Raucous, Grindhouse Puppeteer Horror


Think The Muppets directed by Quentin Tarantino, and you’re close to visualizing the blood-soaked puppet extravaganza of Frank and Zed.


Frank and Zed is possibly the most unique and fresh film to come out of this year’s tragically cut-short Portland International Film Festival. Across its short 90-minute runtime, the film tells the story of a monster bromance between a Frankenstein-like abomination and a disheveled zombie abandoned by their creator. Told entirely through puppets—the first puppet-only film since Peter Jackson’s 1989 Meet the Feebles!—director Jesse Blanchard and his crew utilize this medium to the best of its capability.  


Sardonic humor is supported equally-well by unique puppet designs, evoking the exaggerated features of Jim Henson’s puppets for Statler and Waldorf. The fantastic world expressed through Blanchard’s creative story is brought to life with luscious production design and magnificent sets. Topping it all off, a brilliant dosage of practical violence elevates the film with a certain level of stylism that you wouldn’t normally see in a puppet-led film. 


The film follows Frank, a semi-intelligent jigsaw puzzle of various human body parts, and Zed, a feral but entirely inept zombie. The two live in a castle, separated from the nearby kingdom by a vast expanse of woods. Years prior, their shadowy master was slain by the warriors of the village, setting off a curse that threatened their entire population. There’s an incredible contrast displayed between these two worlds—the King’s council sits and plots, planning devious political sabotage and using innocent civilians as bait, while the occupants of the village await in fear of the approaching curse.


Meanwhile, Frank and Zed live a brainless, day-to-day routine. Frank hunts to provide for Zed, and Zed recharges Frank with the castle’s elaborate electrical apparatus. There’s an endearing bromance between the two characters, weaved through the story as snippets of Zed’s tragic history are revealed.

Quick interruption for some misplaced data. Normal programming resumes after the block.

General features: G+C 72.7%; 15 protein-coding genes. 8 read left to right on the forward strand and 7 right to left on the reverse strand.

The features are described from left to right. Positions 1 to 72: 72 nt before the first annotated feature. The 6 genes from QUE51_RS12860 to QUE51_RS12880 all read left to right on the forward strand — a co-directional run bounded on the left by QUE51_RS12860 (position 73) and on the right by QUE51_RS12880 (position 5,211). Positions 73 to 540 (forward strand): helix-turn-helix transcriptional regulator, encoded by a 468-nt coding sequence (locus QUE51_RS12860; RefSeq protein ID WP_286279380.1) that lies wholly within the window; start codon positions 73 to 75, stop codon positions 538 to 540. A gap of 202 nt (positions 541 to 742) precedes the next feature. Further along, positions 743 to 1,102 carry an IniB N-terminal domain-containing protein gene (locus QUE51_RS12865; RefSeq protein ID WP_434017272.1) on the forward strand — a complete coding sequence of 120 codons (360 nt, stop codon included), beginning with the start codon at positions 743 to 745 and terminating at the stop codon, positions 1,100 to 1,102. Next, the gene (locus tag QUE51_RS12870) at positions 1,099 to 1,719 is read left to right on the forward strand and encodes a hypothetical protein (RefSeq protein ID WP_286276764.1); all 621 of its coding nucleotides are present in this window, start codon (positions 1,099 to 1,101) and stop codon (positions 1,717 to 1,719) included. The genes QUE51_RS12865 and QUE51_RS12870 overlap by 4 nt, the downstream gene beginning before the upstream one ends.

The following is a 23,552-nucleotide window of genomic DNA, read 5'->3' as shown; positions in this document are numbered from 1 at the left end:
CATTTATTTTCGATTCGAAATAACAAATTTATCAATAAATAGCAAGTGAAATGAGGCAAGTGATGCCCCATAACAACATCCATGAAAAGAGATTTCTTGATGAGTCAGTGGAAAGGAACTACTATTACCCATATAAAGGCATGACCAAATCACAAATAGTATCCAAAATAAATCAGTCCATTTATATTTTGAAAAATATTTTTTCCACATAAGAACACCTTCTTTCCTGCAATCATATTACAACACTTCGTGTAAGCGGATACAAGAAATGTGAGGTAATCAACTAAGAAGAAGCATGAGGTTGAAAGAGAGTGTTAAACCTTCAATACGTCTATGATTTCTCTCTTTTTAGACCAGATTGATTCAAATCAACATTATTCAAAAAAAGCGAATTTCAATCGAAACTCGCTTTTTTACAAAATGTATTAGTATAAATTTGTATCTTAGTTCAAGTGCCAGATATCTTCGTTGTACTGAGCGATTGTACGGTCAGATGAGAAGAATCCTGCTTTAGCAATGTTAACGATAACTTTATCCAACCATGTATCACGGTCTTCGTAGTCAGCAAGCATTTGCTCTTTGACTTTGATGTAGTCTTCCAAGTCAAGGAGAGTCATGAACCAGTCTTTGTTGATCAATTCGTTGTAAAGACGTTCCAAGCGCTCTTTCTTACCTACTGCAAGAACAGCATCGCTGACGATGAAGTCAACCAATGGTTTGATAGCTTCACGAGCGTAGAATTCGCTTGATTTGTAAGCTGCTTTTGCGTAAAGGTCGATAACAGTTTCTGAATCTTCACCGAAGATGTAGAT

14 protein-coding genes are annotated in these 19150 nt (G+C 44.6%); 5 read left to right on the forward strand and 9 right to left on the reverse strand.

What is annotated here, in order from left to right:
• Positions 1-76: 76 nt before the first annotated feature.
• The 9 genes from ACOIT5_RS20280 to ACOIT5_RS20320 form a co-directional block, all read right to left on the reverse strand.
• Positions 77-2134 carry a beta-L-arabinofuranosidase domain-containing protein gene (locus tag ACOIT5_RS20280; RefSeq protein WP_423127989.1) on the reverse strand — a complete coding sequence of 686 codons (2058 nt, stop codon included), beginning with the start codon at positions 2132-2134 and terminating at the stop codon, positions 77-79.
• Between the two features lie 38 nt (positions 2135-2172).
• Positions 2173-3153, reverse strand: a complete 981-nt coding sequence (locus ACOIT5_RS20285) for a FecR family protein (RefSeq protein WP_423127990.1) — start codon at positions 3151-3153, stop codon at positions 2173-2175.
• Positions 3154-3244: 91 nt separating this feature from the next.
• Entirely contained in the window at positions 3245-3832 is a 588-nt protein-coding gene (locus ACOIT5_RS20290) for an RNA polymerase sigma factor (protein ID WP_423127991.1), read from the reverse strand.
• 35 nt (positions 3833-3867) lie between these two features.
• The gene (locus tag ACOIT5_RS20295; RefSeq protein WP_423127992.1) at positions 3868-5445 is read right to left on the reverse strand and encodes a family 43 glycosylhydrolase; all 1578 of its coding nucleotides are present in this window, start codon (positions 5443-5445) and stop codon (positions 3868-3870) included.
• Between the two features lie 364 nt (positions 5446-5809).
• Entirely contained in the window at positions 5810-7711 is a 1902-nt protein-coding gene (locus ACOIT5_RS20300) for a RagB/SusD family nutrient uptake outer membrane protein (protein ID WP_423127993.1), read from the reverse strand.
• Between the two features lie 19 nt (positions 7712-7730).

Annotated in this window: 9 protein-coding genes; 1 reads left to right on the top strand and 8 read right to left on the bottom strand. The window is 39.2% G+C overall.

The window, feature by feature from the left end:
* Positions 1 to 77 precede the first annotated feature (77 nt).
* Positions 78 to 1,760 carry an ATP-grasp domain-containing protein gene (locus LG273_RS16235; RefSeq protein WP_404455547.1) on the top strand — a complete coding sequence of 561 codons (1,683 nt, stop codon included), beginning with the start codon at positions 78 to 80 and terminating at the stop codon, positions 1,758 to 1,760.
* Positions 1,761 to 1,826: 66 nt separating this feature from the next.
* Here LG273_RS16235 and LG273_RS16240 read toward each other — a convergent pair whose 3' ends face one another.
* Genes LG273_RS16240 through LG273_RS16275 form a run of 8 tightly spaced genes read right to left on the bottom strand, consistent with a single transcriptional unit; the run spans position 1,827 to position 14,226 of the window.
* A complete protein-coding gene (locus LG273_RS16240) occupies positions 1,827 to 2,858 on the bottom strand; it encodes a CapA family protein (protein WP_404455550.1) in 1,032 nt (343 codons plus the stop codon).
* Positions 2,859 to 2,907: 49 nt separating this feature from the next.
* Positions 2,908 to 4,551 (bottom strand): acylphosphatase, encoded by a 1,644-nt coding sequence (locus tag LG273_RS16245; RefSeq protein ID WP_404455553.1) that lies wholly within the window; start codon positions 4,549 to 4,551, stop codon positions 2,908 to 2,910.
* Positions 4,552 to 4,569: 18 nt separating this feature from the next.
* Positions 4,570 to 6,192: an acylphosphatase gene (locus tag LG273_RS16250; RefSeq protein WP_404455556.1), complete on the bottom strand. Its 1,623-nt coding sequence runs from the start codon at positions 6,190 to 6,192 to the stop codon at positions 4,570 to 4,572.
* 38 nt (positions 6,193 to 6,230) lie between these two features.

This balance and separation between the two worlds is shattered when the King and his advisors plan to deliberately trigger the curse to accrue power. The abandoned woods start to be occupied by misled villagers, trespassing into Frank’s hunting grounds, where he mistakes them as threats to his existence. Their peace and tranquility shudders to a halt as the two factions war against each other. Amidst this, the communication between Frank and Zed snaps as the two become isolated over each other’s actions.


Making a film with a setting as expansive as that of Frank and Zed is a challenge no matter where you’re based as a filmmaker. The film has been in the works since 2015, when IndieWire covered Blanchard’s initial pitch for the film early in its stages of development. Since then, the film completed production, ran a successful Kickstarter campaign clocking in at $22,000—measly for most film production, but gigantic for an unknown team of filmmakers—and managed to finally deliver the film to the 43rd Portland International Film Festival. 


The usage of puppets allows the film to escape the pitfalls that normally endanger debut films such as the low-budget look, poor sound quality and amateur cinematography. As a matter of fact, Frank and Zed relishes in its own inexpertise. It embraces its campiness, throwing out all logic in its third act in favor of a final half-hour of glorious, visceral violence.


Seeing dozens of puppets get horrifyingly massacred in an incredibly imaginative amount of ways is quite a sight. Frank and Zed isn’t afraid of not having a clean ending. The audience doesn’t need a resolution to a story that is fantastic enough already. 


It’s a film that’s wholeheartedly fun and doesn’t try to be anything else. It indulges in its genre tropes and wears inspirations of The Dark Crystal and Meet the Feebles on its sleeve. It’s satirically hilarious and viscerally violent, and maintains a pace throughout that prevents the story from ever stalling or feeling boring. It’s certainly an achievement, both for being the first puppet film in 30 years, but also for being itself. Frank and Zed is a cry of passion and charm, the kind that could only come from a filmmaker who feels true passion for his craft.